Boehringer Ingelheim Vetmedica, Inc., last week transferred ownership of its Risk Assessment Program for porcine reproductive and respiratory syndrome (PRRS) to the American Association of swine Veterinarians (AASV).
The PRRS Risk Assessment Program is the unique combination of a health risk measurement survey tool and risk benchmarking database that evaluates external bio-security and internal virus circulation risk factors that can contribute to the clinical impact of the disease.
Colin Meyers, executive director, Food Animal Business for BIVI, says the Risk Assessment tool is the result of extensive design/development and field evaluation efforts involving swine researchers, veterinarians, and producers throughout North America. "The detailed information contained within the benchmarking database can be used to help practitioners and producers more effectively monitor, evaluate and manage the risks they face wehen dealing with this devastating disease," Meyers says.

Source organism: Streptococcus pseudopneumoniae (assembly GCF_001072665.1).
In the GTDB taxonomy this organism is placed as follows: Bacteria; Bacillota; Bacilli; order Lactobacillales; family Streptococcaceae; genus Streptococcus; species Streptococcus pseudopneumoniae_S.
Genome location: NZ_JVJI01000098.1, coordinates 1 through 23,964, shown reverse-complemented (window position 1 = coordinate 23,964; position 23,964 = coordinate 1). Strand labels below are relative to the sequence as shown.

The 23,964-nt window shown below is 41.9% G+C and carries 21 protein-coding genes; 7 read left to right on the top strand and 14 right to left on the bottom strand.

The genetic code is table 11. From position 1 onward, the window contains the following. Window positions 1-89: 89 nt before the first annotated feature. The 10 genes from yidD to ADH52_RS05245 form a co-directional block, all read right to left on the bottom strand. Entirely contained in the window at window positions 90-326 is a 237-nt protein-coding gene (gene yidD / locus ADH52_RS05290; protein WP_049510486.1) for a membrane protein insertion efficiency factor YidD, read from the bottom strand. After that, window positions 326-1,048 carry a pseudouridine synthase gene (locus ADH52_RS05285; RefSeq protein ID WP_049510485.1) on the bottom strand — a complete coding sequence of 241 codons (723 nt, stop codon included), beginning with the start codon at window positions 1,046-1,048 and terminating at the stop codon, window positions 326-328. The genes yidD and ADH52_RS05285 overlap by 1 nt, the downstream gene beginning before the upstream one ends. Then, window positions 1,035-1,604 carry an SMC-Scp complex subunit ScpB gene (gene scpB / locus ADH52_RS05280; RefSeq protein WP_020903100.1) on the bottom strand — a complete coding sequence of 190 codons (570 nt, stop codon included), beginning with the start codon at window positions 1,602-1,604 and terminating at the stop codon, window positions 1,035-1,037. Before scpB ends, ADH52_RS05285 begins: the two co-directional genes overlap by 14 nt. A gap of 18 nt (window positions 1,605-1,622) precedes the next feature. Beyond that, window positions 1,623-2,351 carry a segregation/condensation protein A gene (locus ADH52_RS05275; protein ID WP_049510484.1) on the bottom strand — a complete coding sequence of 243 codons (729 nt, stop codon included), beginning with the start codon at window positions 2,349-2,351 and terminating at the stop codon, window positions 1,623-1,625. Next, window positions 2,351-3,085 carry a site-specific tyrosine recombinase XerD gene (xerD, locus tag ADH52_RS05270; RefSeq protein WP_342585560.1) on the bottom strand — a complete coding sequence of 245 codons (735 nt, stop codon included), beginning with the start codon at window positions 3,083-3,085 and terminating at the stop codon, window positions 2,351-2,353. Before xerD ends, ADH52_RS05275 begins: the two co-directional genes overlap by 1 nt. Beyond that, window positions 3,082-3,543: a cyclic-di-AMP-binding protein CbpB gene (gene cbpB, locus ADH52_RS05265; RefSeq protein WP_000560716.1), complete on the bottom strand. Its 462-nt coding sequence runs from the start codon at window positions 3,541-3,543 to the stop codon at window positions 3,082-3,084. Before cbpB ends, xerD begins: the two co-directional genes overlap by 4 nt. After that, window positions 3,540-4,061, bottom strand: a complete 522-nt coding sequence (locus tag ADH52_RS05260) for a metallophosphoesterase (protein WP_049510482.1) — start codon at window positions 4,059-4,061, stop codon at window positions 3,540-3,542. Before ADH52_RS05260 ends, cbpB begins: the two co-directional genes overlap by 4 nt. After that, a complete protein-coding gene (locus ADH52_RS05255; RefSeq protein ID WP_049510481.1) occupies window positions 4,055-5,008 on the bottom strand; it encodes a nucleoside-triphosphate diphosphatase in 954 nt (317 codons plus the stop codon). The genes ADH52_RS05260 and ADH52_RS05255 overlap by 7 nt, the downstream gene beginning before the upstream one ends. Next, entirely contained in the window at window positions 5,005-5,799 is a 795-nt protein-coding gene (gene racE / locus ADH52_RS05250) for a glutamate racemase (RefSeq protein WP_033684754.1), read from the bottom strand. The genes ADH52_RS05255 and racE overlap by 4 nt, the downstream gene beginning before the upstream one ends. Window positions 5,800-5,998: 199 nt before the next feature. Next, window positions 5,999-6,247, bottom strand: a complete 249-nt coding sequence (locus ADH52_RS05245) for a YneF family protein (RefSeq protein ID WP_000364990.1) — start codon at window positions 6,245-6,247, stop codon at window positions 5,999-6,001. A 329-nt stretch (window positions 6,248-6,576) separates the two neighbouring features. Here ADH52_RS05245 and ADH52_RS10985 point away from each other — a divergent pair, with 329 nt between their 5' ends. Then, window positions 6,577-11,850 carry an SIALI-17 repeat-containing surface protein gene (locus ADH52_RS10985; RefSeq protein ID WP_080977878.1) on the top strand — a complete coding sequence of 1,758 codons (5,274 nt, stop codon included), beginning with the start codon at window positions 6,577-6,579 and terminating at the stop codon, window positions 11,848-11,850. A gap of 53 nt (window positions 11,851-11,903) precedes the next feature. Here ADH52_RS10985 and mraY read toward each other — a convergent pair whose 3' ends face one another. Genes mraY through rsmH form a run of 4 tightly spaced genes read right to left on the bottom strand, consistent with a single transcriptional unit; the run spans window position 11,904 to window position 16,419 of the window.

Because of the economic importance of PRRS and the clinical value of this information, we believe that it needs to be made available to the entire swine industry, especially veterinarians, so that we can better manage the disease," Meyers adds.
Development of the PRRS Risk Assessment tool and benchmarking database was led by Dale Polson, DVM, Ph. D., senior manager, technical resources for BIVI, who coordinated the BIVI team, professional services veterinarians, liasion veterinarians and many other swine veterinarians who contributed to the risk measurement tool and database over the last five years. Other BIVI team members, including Drs. Jens Kjaer, Reid Philips and Dale Spiess, and Dr. Derald Holtcamp, a veterinary consultant from Houston, Texas, also contributed.
Tom Burkgren, DVM, executive director of AASV, says Boehringer Ingelheim's development and donation of the program is a tremendous statement of the company's commitment to helping the industry overcome the challenges of PRRS.
"The PRRS Risk Assessment tool will serve the swine industry in the area's of communication, education, decision making and research," Burkgren says. "We are working with the National Pork Board and other institutionsto facilitate access of the information by the entire industry and hope to develop similar risk assessment programs for other diseases."